Many recruiters these day will use telephone based interviews as a more practical way of recruiting and screening potential candidates prior to them being put forward to the client for the next step of the process. They have become the ‘norm’ way that recruiters tend to interview to save on the costs associated with interviewing candidates that may be in most cases based in opposite ends of the country or indeed different countries.

With this in mind it is important for candidates to be aware that these interviews, unlike traditional face to face ones, tend to come at very short notice giving candidates little, if any time, to fully prepare. 

We would suggest that telephone interviews should be approached with the same level of thought and attention as traditional interviews. Your questions to the recruiter should be planned in advanced. Similarly your responses to the most common questions the interviewer may ask you should also be practiced and perfected.

Below we have listed some of the key things to consider when a recruiter approaches you for a telephone interview.

Preparation is key sounding professional, therefore you should:

  • Have an up to date copy of your CV to hand highlighting your experience that is relevant to the position and be sure to memorise the most important information from it, so if the recruiter rings you can answer without hesitation and sound confident in your abilities.
  • Make a note of key dates, such as gaps in employment or projects completed, this is so you can be ready to explain these if pushed.
  • Make sure you are able to receive the call, telephone interviews are typically short 5-8mins long. If you are using your mobile phone is the signal clear? If not, ask the recruiter to call you back if possible on a land line. If it is not convenient for you to talk at that point, then the recruiter will not mind calling you back at a later date that is suitable for you.
  • If you are using your mobile phone to receive the call, be sure to turn off call waiting as again this will distract you when you receive the call.
  • Make sure you are in a quiet location where there can be no distractions e.g: loud background noises such as traffic, TVs, music or pets. If you are in a room close all doors and/or windows.
  • If possible, have a pen and paper to hand to that you can write down key information during or at the end of the interview.

During the telephone interview:

  • Make sure you are not eating or drinking during the interview as this will almost certainly come across as unprofessional.
  • If you have never received a phone interview, then ask the recruiter before the interview starts about the structure and process the interview will take. This will ensure that you are not taken off guard by unseen topics or questions.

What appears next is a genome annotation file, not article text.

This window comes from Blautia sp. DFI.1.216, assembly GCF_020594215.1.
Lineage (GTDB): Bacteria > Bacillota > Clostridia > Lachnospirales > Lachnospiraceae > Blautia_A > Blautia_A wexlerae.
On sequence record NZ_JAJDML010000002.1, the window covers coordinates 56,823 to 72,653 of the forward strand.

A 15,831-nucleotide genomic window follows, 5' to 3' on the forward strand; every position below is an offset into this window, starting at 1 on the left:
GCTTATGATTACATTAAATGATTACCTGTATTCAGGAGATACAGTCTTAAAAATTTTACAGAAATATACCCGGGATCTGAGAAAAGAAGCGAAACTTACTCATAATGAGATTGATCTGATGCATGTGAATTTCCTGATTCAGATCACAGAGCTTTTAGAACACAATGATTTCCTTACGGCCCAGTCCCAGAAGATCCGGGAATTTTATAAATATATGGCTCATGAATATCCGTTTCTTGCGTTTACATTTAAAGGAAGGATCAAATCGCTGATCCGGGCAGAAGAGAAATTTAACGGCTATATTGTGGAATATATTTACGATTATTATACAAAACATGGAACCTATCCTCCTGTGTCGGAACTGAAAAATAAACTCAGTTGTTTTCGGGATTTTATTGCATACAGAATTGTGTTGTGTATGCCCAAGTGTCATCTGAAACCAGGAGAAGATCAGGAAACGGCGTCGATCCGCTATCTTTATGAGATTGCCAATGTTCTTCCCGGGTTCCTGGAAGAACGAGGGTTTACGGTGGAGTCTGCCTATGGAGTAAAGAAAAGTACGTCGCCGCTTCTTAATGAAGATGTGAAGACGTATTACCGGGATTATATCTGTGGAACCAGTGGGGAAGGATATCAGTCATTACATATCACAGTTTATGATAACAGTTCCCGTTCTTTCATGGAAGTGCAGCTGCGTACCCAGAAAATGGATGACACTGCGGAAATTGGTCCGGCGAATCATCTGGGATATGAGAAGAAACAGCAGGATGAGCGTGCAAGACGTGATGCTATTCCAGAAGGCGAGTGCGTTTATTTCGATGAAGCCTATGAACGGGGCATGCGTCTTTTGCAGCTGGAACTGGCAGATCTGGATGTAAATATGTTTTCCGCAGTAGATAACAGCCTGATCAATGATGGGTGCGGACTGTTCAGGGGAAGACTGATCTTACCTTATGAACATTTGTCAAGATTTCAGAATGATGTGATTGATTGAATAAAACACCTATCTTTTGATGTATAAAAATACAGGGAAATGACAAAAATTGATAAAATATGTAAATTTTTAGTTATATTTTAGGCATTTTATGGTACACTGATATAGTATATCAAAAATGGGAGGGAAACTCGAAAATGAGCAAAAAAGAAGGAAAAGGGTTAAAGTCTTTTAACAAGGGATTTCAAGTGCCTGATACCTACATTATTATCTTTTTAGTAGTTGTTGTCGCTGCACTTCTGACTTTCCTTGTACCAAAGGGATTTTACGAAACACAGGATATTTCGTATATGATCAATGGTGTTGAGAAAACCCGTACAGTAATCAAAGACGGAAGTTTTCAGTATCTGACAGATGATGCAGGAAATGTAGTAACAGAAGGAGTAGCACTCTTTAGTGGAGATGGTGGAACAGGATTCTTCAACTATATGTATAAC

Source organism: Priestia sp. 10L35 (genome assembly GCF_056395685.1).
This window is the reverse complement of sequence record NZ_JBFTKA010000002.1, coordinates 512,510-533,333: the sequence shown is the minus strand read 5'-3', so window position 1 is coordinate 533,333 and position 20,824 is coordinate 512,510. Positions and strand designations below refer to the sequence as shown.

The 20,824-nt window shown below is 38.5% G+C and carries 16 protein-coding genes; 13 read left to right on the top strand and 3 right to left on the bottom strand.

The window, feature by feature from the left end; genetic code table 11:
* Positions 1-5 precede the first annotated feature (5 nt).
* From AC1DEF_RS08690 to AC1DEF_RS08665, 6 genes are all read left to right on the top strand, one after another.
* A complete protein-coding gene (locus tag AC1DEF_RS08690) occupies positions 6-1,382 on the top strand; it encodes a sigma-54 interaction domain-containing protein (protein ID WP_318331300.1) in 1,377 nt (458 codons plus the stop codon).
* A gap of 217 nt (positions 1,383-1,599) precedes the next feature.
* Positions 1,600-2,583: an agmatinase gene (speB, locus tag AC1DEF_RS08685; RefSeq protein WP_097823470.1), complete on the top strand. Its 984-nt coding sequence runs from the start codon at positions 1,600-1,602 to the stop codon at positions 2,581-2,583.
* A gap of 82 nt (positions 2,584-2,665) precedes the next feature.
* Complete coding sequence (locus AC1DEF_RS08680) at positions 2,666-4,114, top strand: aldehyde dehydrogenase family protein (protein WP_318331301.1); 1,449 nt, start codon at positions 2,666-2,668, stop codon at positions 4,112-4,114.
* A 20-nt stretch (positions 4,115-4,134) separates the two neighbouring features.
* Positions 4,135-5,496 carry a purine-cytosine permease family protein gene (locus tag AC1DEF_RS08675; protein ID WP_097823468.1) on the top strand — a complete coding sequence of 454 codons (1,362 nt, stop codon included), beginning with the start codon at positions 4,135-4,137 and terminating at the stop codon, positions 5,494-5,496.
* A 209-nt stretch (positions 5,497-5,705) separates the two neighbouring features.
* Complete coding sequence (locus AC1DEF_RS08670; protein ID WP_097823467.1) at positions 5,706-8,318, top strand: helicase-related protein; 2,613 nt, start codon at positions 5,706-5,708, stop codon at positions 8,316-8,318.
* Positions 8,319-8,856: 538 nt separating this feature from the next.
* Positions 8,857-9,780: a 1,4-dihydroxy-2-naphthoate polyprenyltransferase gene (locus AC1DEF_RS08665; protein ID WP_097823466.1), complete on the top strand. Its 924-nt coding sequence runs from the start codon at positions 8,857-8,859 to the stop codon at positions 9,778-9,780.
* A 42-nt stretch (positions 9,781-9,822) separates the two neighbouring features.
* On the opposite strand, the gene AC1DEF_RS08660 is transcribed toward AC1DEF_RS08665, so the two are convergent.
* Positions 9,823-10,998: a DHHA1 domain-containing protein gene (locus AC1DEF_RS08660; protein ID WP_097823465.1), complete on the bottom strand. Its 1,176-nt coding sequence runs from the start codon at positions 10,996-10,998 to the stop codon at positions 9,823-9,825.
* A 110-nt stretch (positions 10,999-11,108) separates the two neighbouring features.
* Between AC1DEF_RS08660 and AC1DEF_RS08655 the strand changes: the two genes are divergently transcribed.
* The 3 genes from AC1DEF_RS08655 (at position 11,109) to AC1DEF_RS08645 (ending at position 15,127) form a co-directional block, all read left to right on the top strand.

• Listen carefully to the recruiters questions and take your time in responding. Taking things slowly and not rushing your answers will help you to consider and formulate your responses as well as to relax you. Again telephone interviews are much like face to face interviews, but just because the interviewer cannot see you, does not mean that you can forget your etiquette. Interrupting and rushing your responses will do you a disservice and will damage your chances of making it through to the next stage.
  • Remember to sound positive and enthusiastic.
  • Remember telephone interview are typically short, therefore you should aim to give short and concise answers, however a good interviewer will know to allow you adequate time for you to respond to questions, and still should not rush you.
  • Don’t be too concerned with any pauses between you giving your answers, as the interviewer may need some time to make notes between questions.
  • One of the major issues with telephone interviews are that it is harder for candidates to judge if they are answering questions correctly, as normal indicators of responses cannot be gaged by body language or initial feedback, as would be the case in a face to face situation. If you are unsure as to whether your responses are adequate then ask the recruiter if you need to go into more detail.

After the interview:

  • Thank the interviewer for their time.
  • Ask any questions that you could not during the interview, such as what to expect next and when will you could expect to hear back from the recruiter.
  • Make sure you have the contact details of the recruiter who called, such as their name, phone number and email address, so you can be sure to thank them by a more formal means later and to highlight again your suitability for the role.

It is always important to approach telephone interviews in the same manner as their more conventional counterparts. How you prepare and respond to questions will have a lasting and hopefully positive impact on you being put forward to the next round of the recruitment process.  

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